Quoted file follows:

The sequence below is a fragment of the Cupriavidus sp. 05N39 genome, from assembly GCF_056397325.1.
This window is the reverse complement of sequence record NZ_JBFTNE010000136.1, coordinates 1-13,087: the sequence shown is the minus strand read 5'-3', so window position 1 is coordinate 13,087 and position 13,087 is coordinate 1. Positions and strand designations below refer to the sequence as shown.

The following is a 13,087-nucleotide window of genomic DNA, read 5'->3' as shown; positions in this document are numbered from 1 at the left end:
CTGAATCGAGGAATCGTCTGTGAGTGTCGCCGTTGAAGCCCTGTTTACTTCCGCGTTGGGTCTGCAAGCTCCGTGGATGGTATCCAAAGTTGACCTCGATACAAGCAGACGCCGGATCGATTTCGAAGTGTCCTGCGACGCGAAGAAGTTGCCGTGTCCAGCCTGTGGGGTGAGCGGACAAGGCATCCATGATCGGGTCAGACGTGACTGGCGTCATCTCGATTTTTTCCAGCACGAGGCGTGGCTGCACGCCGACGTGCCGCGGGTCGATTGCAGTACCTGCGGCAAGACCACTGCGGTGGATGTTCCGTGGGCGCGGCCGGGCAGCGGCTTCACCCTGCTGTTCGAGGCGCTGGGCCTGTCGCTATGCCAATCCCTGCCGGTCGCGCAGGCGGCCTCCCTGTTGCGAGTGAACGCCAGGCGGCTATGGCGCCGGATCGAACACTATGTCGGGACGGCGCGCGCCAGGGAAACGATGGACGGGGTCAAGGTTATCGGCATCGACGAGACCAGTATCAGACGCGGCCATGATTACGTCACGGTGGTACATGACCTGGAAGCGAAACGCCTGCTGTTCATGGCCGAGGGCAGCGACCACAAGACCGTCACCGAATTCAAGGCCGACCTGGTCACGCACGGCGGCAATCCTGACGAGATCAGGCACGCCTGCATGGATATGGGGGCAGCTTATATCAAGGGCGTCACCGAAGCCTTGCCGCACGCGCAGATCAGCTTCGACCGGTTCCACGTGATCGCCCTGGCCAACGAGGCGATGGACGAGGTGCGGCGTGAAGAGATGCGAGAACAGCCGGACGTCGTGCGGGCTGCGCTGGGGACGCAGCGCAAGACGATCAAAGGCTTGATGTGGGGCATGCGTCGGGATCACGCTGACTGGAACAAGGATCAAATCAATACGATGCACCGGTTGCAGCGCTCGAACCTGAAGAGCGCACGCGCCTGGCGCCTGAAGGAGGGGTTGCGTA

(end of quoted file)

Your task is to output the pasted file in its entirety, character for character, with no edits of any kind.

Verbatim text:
The sequence below is a fragment of the Cupriavidus sp. 05N39 genome, from assembly GCF_056397325.1.
This window is the reverse complement of sequence record NZ_JBFTNE010000136.1, coordinates 1-13,087: the sequence shown is the minus strand read 5'-3', so window position 1 is coordinate 13,087 and position 13,087 is coordinate 1. Positions and strand designations below refer to the sequence as shown.

The following is a 13,087-nucleotide window of genomic DNA, read 5'->3' as shown; positions in this document are numbered from 1 at the left end:
CTGAATCGAGGAATCGTCTGTGAGTGTCGCCGTTGAAGCCCTGTTTACTTCCGCGTTGGGTCTGCAAGCTCCGTGGATGGTATCCAAAGTTGACCTCGATACAAGCAGACGCCGGATCGATTTCGAAGTGTCCTGCGACGCGAAGAAGTTGCCGTGTCCAGCCTGTGGGGTGAGCGGACAAGGCATCCATGATCGGGTCAGACGTGACTGGCGTCATCTCGATTTTTTCCAGCACGAGGCGTGGCTGCACGCCGACGTGCCGCGGGTCGATTGCAGTACCTGCGGCAAGACCACTGCGGTGGATGTTCCGTGGGCGCGGCCGGGCAGCGGCTTCACCCTGCTGTTCGAGGCGCTGGGCCTGTCGCTATGCCAATCCCTGCCGGTCGCGCAGGCGGCCTCCCTGTTGCGAGTGAACGCCAGGCGGCTATGGCGCCGGATCGAACACTATGTCGGGACGGCGCGCGCCAGGGAAACGATGGACGGGGTCAAGGTTATCGGCATCGACGAGACCAGTATCAGACGCGGCCATGATTACGTCACGGTGGTACATGACCTGGAAGCGAAACGCCTGCTGTTCATGGCCGAGGGCAGCGACCACAAGACCGTCACCGAATTCAAGGCCGACCTGGTCACGCACGGCGGCAATCCTGACGAGATCAGGCACGCCTGCATGGATATGGGGGCAGCTTATATCAAGGGCGTCACCGAAGCCTTGCCGCACGCGCAGATCAGCTTCGACCGGTTCCACGTGATCGCCCTGGCCAACGAGGCGATGGACGAGGTGCGGCGTGAAGAGATGCGAGAACAGCCGGACGTCGTGCGGGCTGCGCTGGGGACGCAGCGCAAGACGATCAAAGGCTTGATGTGGGGCATGCGTCGGGATCACGCTGACTGGAACAAGGATCAAATCAATACGATGCACCGGTTGCAGCGCTCGAACCTGAAGAGCGCACGCGCCTGGCGCCTGAAGGAGGGGTTGCGTA